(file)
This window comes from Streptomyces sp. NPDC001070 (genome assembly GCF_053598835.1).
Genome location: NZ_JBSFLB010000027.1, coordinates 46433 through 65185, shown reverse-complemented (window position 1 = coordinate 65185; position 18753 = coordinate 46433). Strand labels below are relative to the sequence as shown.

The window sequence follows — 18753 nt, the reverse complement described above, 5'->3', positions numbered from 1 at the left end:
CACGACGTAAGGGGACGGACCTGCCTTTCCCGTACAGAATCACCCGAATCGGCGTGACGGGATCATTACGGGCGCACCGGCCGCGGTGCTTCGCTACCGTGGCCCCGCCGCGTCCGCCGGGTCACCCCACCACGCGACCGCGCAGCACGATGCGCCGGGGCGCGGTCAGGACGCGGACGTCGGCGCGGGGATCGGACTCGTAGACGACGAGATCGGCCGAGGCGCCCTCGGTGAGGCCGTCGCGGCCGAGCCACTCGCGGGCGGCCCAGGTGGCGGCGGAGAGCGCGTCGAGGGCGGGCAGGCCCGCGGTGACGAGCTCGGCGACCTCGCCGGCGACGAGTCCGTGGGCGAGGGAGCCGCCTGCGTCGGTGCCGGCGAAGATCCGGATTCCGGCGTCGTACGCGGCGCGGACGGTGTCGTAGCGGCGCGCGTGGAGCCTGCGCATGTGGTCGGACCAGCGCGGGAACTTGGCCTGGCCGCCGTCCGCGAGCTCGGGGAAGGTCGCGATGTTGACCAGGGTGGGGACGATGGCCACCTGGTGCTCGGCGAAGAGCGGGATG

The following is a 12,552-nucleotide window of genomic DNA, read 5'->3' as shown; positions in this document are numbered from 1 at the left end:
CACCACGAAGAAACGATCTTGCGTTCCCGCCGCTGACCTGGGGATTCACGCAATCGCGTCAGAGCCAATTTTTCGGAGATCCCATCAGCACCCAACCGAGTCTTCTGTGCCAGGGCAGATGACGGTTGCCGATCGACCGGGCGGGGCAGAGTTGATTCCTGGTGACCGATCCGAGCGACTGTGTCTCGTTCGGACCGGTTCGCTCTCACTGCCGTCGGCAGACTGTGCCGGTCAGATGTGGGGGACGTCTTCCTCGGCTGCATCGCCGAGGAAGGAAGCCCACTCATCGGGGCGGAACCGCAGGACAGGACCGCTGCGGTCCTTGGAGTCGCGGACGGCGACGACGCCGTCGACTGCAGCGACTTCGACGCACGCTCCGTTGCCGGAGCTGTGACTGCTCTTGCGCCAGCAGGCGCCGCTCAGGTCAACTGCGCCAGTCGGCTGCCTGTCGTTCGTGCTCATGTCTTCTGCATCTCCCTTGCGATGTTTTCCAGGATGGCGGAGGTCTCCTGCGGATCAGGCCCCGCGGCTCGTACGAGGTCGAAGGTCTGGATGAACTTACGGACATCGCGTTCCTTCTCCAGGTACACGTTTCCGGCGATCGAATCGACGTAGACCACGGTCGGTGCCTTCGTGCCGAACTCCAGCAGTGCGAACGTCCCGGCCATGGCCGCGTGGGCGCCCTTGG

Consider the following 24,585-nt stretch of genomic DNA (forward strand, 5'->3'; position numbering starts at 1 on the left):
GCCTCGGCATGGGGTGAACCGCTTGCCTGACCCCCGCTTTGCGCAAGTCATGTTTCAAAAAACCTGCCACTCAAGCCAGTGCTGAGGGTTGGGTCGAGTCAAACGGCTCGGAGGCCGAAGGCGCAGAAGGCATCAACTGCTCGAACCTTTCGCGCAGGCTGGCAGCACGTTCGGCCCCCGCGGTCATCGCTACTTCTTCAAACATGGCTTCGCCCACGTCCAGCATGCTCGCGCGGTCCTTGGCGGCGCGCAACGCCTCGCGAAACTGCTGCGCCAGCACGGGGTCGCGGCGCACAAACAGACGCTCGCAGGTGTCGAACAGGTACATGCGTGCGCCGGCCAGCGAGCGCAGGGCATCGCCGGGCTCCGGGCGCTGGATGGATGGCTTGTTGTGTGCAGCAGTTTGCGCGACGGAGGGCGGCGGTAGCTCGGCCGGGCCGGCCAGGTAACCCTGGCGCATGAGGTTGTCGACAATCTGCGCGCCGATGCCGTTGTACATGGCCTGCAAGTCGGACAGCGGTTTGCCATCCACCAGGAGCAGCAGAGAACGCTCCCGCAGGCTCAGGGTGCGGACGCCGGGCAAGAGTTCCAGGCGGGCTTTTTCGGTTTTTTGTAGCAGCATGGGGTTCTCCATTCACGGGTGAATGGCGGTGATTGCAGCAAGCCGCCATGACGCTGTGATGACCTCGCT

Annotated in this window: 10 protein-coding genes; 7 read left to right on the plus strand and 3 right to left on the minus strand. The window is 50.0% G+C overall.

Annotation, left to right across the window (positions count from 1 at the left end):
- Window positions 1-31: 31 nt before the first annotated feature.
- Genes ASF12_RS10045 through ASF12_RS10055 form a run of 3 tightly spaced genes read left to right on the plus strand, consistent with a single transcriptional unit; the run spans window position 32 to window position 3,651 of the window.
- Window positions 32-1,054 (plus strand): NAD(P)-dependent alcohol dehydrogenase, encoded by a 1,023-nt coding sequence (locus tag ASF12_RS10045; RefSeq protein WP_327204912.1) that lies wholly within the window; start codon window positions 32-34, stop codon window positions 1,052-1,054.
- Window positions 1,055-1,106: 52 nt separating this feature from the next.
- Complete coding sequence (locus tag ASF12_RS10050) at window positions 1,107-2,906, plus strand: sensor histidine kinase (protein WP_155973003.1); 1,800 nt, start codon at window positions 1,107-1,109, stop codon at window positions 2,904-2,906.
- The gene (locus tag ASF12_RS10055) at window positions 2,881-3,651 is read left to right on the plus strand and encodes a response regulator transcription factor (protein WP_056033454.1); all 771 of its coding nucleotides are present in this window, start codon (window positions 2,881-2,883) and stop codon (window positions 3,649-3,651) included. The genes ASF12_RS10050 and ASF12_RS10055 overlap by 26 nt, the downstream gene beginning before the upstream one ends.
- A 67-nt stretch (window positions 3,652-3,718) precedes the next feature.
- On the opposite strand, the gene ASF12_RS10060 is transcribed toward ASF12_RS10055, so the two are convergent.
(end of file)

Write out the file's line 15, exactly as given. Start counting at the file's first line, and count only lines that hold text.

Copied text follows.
- Complete coding sequence (locus tag ASF12_RS10050) at window positions 1,107-2,906, plus strand: sensor histidine kinase (protein WP_155973003.1); 1,800 nt, start codon at window positions 1,107-1,109, stop codon at window positions 2,904-2,906.